A Weekly Column
By Joseph Walker
I have known Neal for 30 years, but I guess I didn’t really know much about him.
I knew that he had every tool in the world and that he liked to use those tools to tinker with . . . well . . . everything. I knew he loved the out of doors. I knew he loved John Wayne movies. I knew that he ate oatmeal for breakfast nearly every day. And I knew – or at least, strongly suspected – that beneath his quiet, crusty, 96-year-old exterior was the heart and soul of a good old boy.
But that was about it.
In fact, when he died a couple of weeks ago I was troubled. Not necessarily because he had died – he was 96 years old and his health was failing, so we were all kind of expecting it. But because, from my limited perspective, it didn’t seem that he had lived much of a life. There was no long list of educational or professional awards or accomplishments for his obituary, no community clubs or civic organizations to notify of his death. He didn’t leave much of an inheritance for his children and grandchildren – in fact, I’m not sure he left anything at all other than his much-modified, much-maligned pick-up truck (solar panels included).
And nobody seemed to want that.
“There probably isn’t going to be much of a crowd other than family,” I said to Anita as we drove to Neal’s funeral. “I just don’t know that anyone else will care.”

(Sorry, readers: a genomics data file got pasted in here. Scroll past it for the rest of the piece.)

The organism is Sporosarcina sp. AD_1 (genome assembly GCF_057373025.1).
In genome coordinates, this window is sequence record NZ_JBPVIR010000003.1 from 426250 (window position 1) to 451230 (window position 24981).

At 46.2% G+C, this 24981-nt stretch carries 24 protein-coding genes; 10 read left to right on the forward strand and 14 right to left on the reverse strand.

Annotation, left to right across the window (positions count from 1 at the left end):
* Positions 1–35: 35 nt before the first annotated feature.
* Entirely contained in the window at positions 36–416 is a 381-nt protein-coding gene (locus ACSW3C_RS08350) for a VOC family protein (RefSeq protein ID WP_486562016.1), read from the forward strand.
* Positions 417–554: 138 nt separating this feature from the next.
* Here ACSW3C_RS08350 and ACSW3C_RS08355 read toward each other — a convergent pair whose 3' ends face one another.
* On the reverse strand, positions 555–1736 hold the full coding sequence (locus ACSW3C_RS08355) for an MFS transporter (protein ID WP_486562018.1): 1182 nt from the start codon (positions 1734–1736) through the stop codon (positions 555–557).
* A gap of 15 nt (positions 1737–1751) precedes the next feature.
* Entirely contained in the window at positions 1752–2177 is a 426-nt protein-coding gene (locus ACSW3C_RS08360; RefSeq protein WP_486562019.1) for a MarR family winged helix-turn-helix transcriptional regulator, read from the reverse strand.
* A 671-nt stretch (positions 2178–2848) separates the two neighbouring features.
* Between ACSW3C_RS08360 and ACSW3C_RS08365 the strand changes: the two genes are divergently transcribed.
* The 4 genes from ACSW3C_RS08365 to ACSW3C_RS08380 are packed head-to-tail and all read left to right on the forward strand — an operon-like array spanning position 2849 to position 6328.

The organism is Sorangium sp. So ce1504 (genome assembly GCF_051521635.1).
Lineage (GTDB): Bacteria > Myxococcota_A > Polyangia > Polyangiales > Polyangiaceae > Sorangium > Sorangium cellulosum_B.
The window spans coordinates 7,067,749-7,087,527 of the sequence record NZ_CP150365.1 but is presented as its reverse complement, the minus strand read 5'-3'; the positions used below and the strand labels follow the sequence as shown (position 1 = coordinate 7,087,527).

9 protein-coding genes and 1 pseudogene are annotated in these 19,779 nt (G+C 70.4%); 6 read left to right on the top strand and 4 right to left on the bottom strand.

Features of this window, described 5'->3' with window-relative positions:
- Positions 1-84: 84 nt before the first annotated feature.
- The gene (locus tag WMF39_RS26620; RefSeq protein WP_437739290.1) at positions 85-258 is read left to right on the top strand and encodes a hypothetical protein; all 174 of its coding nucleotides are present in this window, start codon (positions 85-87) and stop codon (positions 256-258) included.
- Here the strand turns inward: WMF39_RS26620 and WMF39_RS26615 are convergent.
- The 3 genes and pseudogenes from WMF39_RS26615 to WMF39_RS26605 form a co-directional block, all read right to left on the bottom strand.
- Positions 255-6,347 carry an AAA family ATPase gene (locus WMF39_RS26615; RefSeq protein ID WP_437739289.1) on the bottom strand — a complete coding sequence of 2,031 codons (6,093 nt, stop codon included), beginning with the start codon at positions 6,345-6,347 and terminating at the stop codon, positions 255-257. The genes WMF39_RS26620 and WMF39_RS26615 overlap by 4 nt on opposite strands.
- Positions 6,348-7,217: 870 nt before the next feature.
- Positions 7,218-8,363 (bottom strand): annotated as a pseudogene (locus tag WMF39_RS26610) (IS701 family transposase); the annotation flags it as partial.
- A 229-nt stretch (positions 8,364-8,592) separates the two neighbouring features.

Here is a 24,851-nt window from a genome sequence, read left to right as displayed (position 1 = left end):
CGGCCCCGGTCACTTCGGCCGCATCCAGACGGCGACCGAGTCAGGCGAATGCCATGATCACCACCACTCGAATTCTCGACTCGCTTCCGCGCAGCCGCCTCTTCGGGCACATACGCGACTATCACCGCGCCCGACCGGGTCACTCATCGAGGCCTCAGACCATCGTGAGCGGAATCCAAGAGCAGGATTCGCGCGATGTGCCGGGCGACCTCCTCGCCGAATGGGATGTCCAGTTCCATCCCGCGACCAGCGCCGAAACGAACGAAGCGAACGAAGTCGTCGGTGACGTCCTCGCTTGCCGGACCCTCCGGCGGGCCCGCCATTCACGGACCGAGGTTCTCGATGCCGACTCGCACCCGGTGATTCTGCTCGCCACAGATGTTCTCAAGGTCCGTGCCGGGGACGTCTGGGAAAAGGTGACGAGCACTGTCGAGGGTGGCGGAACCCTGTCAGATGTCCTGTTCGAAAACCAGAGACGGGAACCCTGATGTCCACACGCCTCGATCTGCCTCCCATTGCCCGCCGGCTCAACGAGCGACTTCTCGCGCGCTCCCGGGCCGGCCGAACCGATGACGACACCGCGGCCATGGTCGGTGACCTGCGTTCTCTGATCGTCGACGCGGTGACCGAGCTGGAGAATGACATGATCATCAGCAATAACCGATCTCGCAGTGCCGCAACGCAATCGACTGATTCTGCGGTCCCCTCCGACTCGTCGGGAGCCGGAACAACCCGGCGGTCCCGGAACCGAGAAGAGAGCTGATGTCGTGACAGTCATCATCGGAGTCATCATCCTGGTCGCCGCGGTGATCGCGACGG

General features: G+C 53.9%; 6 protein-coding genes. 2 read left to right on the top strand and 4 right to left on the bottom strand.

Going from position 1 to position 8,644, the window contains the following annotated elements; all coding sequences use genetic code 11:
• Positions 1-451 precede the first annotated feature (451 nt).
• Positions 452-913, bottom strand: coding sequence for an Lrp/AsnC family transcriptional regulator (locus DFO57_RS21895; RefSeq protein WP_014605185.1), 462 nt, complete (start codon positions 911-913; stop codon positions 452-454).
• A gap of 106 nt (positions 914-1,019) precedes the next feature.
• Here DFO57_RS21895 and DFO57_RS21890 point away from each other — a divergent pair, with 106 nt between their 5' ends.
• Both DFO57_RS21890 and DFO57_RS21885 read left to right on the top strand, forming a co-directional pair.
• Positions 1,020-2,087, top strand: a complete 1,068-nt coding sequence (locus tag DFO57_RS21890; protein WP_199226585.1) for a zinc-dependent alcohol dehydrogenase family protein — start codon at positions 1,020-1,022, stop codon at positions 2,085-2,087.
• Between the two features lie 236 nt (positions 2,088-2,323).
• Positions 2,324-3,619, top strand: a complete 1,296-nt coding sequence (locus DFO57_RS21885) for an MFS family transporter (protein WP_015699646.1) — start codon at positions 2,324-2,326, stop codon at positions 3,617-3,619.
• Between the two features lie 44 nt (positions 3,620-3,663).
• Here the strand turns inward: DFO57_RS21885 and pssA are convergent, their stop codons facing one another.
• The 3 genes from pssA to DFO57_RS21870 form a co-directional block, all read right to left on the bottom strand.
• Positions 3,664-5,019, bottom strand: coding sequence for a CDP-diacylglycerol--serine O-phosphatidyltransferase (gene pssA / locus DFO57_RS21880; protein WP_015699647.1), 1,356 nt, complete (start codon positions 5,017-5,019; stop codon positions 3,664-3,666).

I couldn’t have been more wrong.
The church was filled with neighbors, friends and family members, and they all had a Neal story to tell – or two. One neighbor told how he mentioned to Neal that he was having some trouble with his car. After he explained the problem Neal told him to replace a certain part (tube? Hose? Cable? It’s all car innards to me). The neighbor said that was the one part that didn’t look worn – he didn’t think it needed to be replaced. Neal said, “Well, that’s where your problem is – if you don’t want to fix it, I guess that’s OK.” So the man replaced the part – and you already know the end of the story, don’t you?
I knew Neal was good at fixing stuff, but I didn’t know he was THAT good.
One of the speakers at the funeral talked about how Neal was hired by a
local church to do some difficult and expensive technical repairs on their
building and how he did the job – superbly well – and then gave the
congregational leader a bill that said: “Paid in full – God doesn’t charge interest.” Someone else mentioned how Neal had secretly
paid for one of the young people in the neighborhood to do volunteer work for
their church in
Evidently stuff had a way of breaking when Neal was around – and he had a way of fixing broken stuff.
And that isn’t a bad legacy to leave behind, when it comes right down to it. Neal wasn’t educated, but he was smart. He wasn’t eloquent, but he was profound. He wasn’t wealthy, but his life was rich. There won’t be any buildings named after Neal, but he leaves behind countless homes, offices and motor vehicles that felt his knowing touch – and were fixed.
I learned a lot about Neal at his funeral. And it turns out I was wrong about him, as we so often are when we judge people – even people we have known for years and years. This was more than just a gruff old guy who sat in a chair and said little whenever we visited him. This was a good man who lived a good life – a life worth celebrating.
Even if nobody wants to inherit his truck.
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